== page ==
“Nursing is a progressive art
such that to stand still
is to go backwards.”
The World Health Organization (WHO) has designated 2020 as “The Year of the Nurse and Midwife.” They are doing so in honor of the 200th anniversary of the birth of the most famous nurse—Florence Nightingale! Both professions play such important roles in healthcare, and WHO has recognized the need for more nurses and midwives in the coming years. By highlighting the work that nurses and midwives do around the world, it is hoped that our profession will get stronger and shortages will be a thing of the past.
So, who was Florence Nightingale? Born in 1820 to an affluent family, she had many “callings” to nursing, which went against what her family thought best for her. As her family tried to steer her away from nursing and into the “married housewife” lifestyle, Florence was drawn even more to helping and healing. This “Lady with the lamp” was a true renegade for the nursing profession. Using principles unheard of at the time, she was passionate about statistics, infection control, writing and communication, and teaching. 200 years later and we are still indebted to the tireless work of Florence Nightingale.
Here at OncoLink, we take immense pride in the work that nurses do and their impact on patients’ lives. As corny as it might sound, I was drawn to nursing by this deep-seeded need to just be kind to people. I saw nursing as a way to practice kindness and compassion every day. And if I could help them on their physical health journey as well, then even better! Those “callings” that Florence Nightingale might sound crazy in today’s world, but I definitely can relate. I didn’t have the confidence or maturity to go into nursing as an undergrad, but I could never shake the feeling that I was supposed to be a nurse. It sounds great and grand now, but back then, I was only worried that here I was at 22 years old, with a Bachelor of Arts degree and building debt, looking to completely change direction and try something at which I might fail horribly.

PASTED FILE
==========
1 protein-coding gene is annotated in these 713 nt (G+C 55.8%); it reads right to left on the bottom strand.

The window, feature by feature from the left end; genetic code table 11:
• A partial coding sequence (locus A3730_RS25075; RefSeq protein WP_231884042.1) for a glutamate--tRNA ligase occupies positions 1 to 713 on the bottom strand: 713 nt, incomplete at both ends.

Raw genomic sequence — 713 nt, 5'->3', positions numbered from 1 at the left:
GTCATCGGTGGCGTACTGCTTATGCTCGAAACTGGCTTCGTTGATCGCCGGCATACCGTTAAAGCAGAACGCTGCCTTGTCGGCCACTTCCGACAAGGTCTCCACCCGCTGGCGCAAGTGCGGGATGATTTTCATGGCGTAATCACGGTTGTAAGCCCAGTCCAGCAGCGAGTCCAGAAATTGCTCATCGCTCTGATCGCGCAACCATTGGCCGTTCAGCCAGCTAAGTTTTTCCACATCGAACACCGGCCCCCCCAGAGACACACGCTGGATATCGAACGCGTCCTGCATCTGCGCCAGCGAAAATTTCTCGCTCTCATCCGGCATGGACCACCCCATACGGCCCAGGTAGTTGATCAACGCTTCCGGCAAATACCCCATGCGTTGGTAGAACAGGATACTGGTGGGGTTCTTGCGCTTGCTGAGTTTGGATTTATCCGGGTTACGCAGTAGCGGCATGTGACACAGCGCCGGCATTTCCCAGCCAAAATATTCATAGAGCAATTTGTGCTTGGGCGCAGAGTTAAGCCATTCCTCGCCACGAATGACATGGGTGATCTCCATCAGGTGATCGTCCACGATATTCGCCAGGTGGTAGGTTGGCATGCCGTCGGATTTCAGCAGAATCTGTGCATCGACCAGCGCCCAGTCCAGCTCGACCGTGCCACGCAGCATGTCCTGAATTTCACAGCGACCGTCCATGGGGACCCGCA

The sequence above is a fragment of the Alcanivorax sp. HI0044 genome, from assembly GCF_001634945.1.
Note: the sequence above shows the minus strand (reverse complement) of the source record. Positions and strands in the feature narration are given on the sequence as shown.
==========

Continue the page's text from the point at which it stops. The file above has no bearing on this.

Luckily, it worked out for me, but that has a lot to do with all of the nurses that came before me… including Flo! During nursing school, we would celebrate Flo’s birthday in the student lounge. It was a little tongue-in-cheek, but the truth of it was that many of the same lessons we were learning were introduced and shaped by her early work. Many nursing programs end their graduation ceremonies with the “Nightingale Pledge,” which, while not written by Flo herself, gives nurses the chance to start their career with her lasting wisdom: “I shall do all in my power to maintain and elevate the standard of my profession… I shall be loyal to my work and devoted towards the welfare of those committed to my care.”
The OncoLink team, especially our nurses (Carolyn, Maggie, Karen, and myself) love hearing how nursing has impacted your life… whether it be as a patient, a caregiver, or as a nurse yourself. Throughout 2020, we will highlight stories of nursing in a blog series to celebrate the year of the nurse and midwife!
Marisa worked at the Hospital of the University of Pennsylvania on a medical-oncology unit for several years. She then worked as an outpatient infusion nurse in Cherry Hill, NJ, and currently works per diem as a home hospice nurse. She also has her Bachelor’s degree in English Literature from the University of Scranton, where she played basketball and made many lifelong friends. Originally from Philadelphia, she now resides in Mt. Ephraim, NJ. She spends her free time either in Cape May, skiing in the Poconos, or spending time with her family and friends- including her dog Peanut.